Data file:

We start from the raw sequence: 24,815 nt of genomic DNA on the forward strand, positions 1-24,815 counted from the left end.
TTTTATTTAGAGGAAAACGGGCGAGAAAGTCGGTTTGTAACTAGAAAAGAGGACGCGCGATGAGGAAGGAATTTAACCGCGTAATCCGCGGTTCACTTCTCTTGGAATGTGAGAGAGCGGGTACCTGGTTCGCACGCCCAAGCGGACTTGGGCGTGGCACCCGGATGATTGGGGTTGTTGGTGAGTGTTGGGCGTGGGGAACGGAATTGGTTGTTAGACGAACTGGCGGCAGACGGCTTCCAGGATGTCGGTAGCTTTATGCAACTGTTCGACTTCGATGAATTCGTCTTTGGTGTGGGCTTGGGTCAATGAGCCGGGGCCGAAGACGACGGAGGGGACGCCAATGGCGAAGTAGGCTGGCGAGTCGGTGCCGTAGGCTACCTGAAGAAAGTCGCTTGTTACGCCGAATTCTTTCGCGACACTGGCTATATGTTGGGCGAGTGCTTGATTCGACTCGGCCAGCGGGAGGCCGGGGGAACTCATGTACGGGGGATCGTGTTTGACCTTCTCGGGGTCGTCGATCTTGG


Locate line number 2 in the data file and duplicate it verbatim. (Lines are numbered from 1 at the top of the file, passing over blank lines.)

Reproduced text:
TTTTATTTAGAGGAAAACGGGCGAGAAAGTCGGTTTGTAACTAGAAAAGAGGACGCGCGATGAGGAAGGAATTTAACCGCGTAATCCGCGGTTCACTTCTCTTGGAATGTGAGAGAGCGGGTACCTGGTTCGCACGCCCAAGCGGACTTGGGCGTGGCACCCGGATGATTGGGGTTGTTGGTGAGTGTTGGGCGTGGGGAACGGAATTGGTTGTTAGACGAACTGGCGGCAGACGGCTTCCAGGATGTCGGTAGCTTTATGCAACTGTTCGACTTCGATGAATTCGTCTTTGGTGTGGGCTTGGGTCAATGAGCCGGGGCCGAAGACGACGGAGGGGACGCCAATGGCGAAGTAGGCTGGCGAGTCGGTGCCGTAGGCTACCTGAAGAAAGTCGCTTGTTACGCCGAATTCTTTCGCGACACTGGCTATATGTTGGGCGAGTGCTTGATTCGACTCGGCCAGCGGGAGGCCGGGGGAACTCATGTACGGGGGATCGTGTTTGACCTTCTCGGGGTCGTCGATCTTGG